November 19, 2001

Real Worlder Melissa Speaks Out About Experiences on MTV Show

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Melissa Howard, former cast member of MTV’s reality television show, The Real World, spoke Friday evening in Kennedy Hall Auditorium about her experiences on the show as a bi-racial participant.

The talk was attended by close to 100 students, many of whom were members of Bi-Multiracial Lineages, Ethnicities and Nationalities Discussion (BLEND) and the Cornell Filipino Association, co-sponsors of the event.

Howard said that it was “great to just be in a room with people who understand what it feels like to be characterized.”

Tammy Lewis, President of BLEND, said in her introductory remarks that her organization co-sponsored the event because Howard was “very vocal on The Real World about identity and race.”

Howard, who lived in the New Orleans house for five months in 2000 as part of Season Nine, has a mixed ethnic background. Her mother is Filipino while her father is African American.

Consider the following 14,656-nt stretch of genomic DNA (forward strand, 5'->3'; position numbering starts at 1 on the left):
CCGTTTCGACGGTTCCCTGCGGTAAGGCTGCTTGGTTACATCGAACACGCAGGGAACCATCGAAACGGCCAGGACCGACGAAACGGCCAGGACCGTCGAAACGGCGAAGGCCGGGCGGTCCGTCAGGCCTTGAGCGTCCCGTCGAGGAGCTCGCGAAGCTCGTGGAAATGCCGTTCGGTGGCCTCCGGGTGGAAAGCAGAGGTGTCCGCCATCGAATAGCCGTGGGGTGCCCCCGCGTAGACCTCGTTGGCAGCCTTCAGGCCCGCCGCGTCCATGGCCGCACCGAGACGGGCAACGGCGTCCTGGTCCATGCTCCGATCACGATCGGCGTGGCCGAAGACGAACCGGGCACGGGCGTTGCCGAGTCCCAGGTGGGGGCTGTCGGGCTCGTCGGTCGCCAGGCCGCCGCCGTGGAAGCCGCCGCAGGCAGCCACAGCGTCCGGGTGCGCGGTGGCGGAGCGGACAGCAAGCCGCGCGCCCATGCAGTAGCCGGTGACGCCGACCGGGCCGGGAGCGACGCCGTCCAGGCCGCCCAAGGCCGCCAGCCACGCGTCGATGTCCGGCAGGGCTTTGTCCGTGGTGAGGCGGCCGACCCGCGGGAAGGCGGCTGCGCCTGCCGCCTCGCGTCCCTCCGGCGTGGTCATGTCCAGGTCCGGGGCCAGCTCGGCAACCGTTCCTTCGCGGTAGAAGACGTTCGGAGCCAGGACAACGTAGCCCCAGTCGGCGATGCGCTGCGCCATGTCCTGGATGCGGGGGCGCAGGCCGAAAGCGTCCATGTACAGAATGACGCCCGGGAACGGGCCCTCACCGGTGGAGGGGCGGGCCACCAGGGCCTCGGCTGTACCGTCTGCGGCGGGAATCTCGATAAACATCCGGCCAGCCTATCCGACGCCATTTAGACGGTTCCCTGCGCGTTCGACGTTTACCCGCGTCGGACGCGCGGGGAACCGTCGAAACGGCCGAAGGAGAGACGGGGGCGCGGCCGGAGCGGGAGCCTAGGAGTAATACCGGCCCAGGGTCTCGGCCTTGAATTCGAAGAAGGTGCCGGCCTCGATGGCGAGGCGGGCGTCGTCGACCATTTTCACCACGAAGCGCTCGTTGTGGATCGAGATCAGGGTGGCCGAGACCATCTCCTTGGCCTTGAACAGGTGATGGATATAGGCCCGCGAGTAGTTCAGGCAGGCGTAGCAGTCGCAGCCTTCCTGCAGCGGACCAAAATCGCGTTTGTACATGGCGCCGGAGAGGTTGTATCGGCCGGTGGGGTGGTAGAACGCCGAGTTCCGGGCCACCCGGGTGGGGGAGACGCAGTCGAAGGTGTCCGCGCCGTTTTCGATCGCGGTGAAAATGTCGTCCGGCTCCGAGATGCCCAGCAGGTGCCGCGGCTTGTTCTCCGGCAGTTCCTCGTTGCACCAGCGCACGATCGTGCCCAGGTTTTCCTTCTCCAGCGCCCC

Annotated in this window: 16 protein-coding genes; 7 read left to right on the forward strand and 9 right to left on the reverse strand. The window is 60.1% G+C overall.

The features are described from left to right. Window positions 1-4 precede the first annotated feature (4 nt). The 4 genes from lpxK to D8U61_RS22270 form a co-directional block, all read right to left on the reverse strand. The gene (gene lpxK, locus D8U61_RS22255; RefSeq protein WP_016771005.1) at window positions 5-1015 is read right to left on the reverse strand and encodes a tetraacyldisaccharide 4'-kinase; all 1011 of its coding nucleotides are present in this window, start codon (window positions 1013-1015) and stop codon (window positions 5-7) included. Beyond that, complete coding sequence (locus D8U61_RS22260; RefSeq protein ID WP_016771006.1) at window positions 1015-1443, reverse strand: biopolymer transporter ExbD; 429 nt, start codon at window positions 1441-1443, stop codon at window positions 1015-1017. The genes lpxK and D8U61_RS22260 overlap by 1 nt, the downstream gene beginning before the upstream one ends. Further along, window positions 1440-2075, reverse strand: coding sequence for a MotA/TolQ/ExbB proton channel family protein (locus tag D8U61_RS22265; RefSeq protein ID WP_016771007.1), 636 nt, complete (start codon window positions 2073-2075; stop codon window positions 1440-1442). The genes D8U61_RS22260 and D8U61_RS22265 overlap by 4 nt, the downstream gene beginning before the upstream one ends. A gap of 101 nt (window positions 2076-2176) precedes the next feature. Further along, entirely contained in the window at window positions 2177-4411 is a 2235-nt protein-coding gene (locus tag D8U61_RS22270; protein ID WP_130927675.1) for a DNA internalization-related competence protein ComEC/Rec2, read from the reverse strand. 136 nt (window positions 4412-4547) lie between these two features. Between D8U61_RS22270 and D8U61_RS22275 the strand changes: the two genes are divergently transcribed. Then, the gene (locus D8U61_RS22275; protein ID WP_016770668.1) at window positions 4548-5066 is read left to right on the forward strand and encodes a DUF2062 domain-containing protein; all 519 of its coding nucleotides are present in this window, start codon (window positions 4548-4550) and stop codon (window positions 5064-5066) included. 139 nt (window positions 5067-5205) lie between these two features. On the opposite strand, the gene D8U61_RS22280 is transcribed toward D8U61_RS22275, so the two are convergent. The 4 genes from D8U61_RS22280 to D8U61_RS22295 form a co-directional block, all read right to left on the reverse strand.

After commenting on her own background, Howard began discussing her own portrayal and experience on The Real World.

“The Real World is bad,” Howard said. “It packages the show for a very specific audience.”

Howard also complained that the show’s producers, Bunim-Murray Productions, “tried to make issues racial,” and that “the producers make you a minority and exploit you.” This is why, Howard said, “nice guys do not do well on The Real World.”

“The fact that the producers made arguments racially bent really pissed me off,” she said.

Howard also discussed how other cast-members, including Jamie Murray ’00, were negatively portrayed on the show. “The show is good at characterizing people and filling predetermined roles,” Howard said. “Jamie filled the typical ‘frat-boy,’ privileged white guy role.”

“Jamie’s role was portrayed wrong,” Howard said. She further commented that other cast-members were “portrayed in horrible ways that aren’t fair.”

Howard, who struggled with her own ethnicity in many episodes of the series, said that on the show “you choose and pick your battles.” “You will kill yourself trying to educate all those who don’t know,” she added.

When asked by an audience member whether or not the experience was worth it, Howard responded, “I would not do it again. It was not a positive experience and was definitely not worth all the personal emotion and pain.”

Finally, Howard discussed how The Real World was “really, really staged.” She explained that certain characters, such as her boss Elton on the show, were actors. “How the producers sleep at night, I do not know,” she added.

“It was interesting hearing Howard’s opinion,” commented Aaron Shapiro ’04. “This is not something you pick up on just by watching the show.”

Archived article by Marc Zawel